Discussion

The present study shows that preemptive rituximab selectively administered to high-risk patients abrogates EBV reactivation and reduces the incidence of EBV-LPD. Furthermore, mortality due to EBV-LPD no longer contributed to treatment-related mortality in these prospectively monitored patients with EBV reactivation after TCD allo-SCT.

Outcome of clinically established EBV-LPD is still not optimal, although new promising treatment modalities have been introduced, such as anti-CD20 immunotherapy12 14 17 18 and adoptive T-cell immunotherapy.13 23-25 Failure of treatment may be due to rapidly progressive EBV-LPD,9-11 14 development of resistance,26 viral immune evasion,27 and loss of CD20 antigen expression.28 Studies focusing on the therapeutic value of rituximab have shown a mortality of 17% to 25% due to progressive LPD.14 17 In addition, GVHD following donor lymphocyte infusion may also adversely affect outcome.9 10 13 23 Therefore, effective preventive approaches may be preferred to reduce mortality associated with EBV-LPD. Such approaches, however, should specifically be developed for high-risk patients, because EBV-LPD is a rare complication after allo-SCT and unnecessary treatment of patients with a low probability should be avoided. Retrospectively, we established a viral reactivation of 1000 geq/mL as a threshold value with high positive and negative predictive values in recipients of a TCD allo-SCT.10 Using that threshold value, we were now able to selectively administer preemptive therapy to 15 out of 49 patients. EBV-LPD was effectively prevented by rituximab in those recipients. Only 1 out of 15 patients receiving preemptive therapy progressed to EBV-LPD, but the patient was rescued by a second infusion of rituximab and DLI as well. This patient had received ATG prior to TCD allo-SCT, which may explain the more aggressive evolution of viral reactivation toward EBV-LPD. Retrospectively, ATG was strongly associated with a higher incidence of EBV reactivation and an earlier and more rapid evolution of reactivation and a higher incidence of EBV-LPD.10 11 29There were 2 other patients who had also received ATG and who showed early viral reactivation, followed by rapid progression to EBV-LPD before preemptive therapy could be instituted. However, both patients developed a sustained complete response after a second infusion of rituximab given at a relatively early time point in the course of their disease, and EBV-LPD mortality was effectively prevented. Although these patients escaped the preemptive approach, the frequent monitoring allowed an early diagnosis and thereby an early therapeutic intervention.

Peripheral B-cell numbers rapidly declined following a single infusion of rituximab and became undetectable in 12 patients. In addition, B-cell lymphopenia persisted for several months (Figure 1). Only a few relatively mild infections were observed in B-cell lymphopenic patients without chronic GVHD, which may be explained by unaffected plasma cell counts and thereby unaffected immunoglobulin production.15In contrast, patients with B-cell lymphopenia and chronic extensive GVHD appeared to be at higher risk for opportunistic pneumonias, which may reflect the immunodeficiency associated with chronic GVHD rather than with B-cell lymphopenia as such. So far, patients treated with more intensive rituximab immunotherapy in other studies have not shown an increased risk of opportunistic infections despite effective and prolonged B-cell lymphopenia.15 16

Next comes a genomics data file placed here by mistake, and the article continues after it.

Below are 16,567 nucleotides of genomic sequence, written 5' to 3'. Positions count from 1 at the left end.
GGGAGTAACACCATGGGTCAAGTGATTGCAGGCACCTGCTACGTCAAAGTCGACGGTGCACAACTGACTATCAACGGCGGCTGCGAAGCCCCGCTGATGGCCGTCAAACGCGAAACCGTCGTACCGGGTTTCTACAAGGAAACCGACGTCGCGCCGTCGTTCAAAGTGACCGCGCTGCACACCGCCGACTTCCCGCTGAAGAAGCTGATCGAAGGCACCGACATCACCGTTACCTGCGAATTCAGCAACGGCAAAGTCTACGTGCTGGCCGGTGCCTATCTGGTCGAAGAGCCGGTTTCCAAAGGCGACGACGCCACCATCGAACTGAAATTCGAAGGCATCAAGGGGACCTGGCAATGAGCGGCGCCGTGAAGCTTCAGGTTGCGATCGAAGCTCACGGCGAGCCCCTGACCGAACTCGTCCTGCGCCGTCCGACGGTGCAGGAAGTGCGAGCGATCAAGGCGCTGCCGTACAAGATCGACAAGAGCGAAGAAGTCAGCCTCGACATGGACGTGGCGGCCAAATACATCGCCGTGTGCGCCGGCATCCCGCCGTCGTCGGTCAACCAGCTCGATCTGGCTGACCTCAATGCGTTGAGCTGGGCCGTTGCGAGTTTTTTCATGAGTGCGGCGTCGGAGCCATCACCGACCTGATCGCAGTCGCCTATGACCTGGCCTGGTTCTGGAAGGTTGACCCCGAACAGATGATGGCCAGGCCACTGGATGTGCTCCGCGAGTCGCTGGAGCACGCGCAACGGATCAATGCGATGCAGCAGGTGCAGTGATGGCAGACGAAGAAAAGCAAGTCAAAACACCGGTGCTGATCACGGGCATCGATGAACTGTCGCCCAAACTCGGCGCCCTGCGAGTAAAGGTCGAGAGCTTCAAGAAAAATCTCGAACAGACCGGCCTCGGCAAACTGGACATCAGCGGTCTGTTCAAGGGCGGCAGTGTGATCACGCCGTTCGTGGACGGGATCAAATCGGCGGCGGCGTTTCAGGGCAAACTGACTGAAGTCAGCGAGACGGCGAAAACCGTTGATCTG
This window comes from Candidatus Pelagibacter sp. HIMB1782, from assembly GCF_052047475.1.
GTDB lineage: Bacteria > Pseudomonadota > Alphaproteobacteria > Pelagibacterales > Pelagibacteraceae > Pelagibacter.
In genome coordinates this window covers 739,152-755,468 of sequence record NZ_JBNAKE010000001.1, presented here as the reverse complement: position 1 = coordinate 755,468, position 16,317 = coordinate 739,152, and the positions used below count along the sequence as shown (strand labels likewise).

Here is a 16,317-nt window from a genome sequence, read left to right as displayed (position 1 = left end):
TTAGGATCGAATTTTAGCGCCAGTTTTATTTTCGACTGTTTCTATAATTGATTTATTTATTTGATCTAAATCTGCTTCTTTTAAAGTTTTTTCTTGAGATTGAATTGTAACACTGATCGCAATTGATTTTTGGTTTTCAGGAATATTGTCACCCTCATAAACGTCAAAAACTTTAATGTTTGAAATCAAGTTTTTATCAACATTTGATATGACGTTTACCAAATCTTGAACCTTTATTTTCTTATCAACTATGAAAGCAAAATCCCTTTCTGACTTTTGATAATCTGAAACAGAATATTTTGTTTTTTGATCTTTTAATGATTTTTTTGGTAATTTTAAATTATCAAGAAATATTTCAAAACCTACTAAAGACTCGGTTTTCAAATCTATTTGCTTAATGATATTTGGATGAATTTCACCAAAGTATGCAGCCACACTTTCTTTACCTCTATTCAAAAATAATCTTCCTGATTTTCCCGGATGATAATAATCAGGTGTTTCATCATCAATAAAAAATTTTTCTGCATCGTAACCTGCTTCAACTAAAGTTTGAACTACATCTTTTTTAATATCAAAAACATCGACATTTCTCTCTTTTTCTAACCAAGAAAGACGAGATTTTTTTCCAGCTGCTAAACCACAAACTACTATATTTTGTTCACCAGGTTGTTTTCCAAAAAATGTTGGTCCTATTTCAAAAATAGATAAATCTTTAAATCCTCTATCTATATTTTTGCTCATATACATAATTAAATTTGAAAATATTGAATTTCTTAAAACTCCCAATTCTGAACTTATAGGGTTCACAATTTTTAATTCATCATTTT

The development of EBV-LPD is the result of uncontrolled B-cell proliferation due to failure of immunologic control. Therefore, other investigators have focused on a preemptive approach of improving EBV-specific immunity in patients at high risk for EBV-LPD and reported on preemptive infusion of EBV-specific cytotoxic T cells (CTLs) in patients with elevated EBV-DNA levels.24 25 Effective prevention of EBV-LPD was strongly suggested by a decrease of viral DNA levels and a low incidence of EBV-LPD in the patient populations studied. The approach is, although attractive, hampered by the rather elaborate procedures needed to prepare EBV-specific CTLs. These and other studies have focused on detection of cellular EBV-DNA levels to identify patients at highest risk of EBV-LPD.4-7 24 25 We have used a quantitative PCR of EBV-DNA in plasma, which appeared to accurately predict impending EBV-LPD as well as response to therapy in recipients of a TCD allo-SCT.8-10 Especially in recipients of stem cell transplants, quantification of viral load in plasma may be advantageous, as the technique is relatively fast and simple and patients with lymphopenia may have insufficient cell numbers for reliable quantification of peripheral blood mononuclear cell viral load. Furthermore, response to therapy of EBV-LPD may be followed more accurately by plasma PCR, as suggested by our findings and those of Van Esser et al9 and Yang et al.30 Our assay may monitor lytic EBV infection and/or release of viral DNA from latently infected B cells. If viral DNA is mainly derived from lytic replication, our results may suggest that active lytic infection contributes to the development of EBV-LPD, which would be in line with a number of previous studies showing that active lytic infection participates in the development of EBV-LPD.31-35 The latter studies have raised the question whether the prophylactic or preemptive administration of antiviral agents such as aciclovir or ganciclovir would prevent EBV-LPD following transplantation of allogeneic stem cells or allogeneic solid organs. However, preventive approaches with these antiviral drugs have generally been disappointing (reviewed by Davis31), which may be explained by their inability to inhibit proliferating B cells, once these have acquired an autonomous growth pattern.

In conclusion, we developed a risk-adapted strategy to abrogate viral reactivation and prevent EBV-LPD. It is shown that a single infusion of rituximab is effective as preemptive therapy for EBV-LPD and prevention of EBV-LPD mortality in a selected group of allo-SCT recipients at high-risk for EBV-LPD. Considering the possible rapid and aggressive evolution of viral reactivation toward EBV-LPD in recipients having received ATG, the frequent monitoring of reactivation and early institution of preemptive therapy should be advocated in recipients treated with ATG.

Footnotes

  • J. J. Cornelissen, Department of Hematology, Erasmus MC/Daniel den Hoed Cancer Center, Groene Hilledijk 301, 3075 EA Rotterdam, The Netherlands; e-mail: cornelissen{at}hemh.azr.nl.

  • The publication costs of this article were defrayed in part by page charge payment. Therefore, and solely to indicate this fact, this article is hereby marked “advertisement” in accordance with 18 U.S.C. section 1734.

  • Submitted November 1, 2001.
  • Accepted February 7, 2002.

References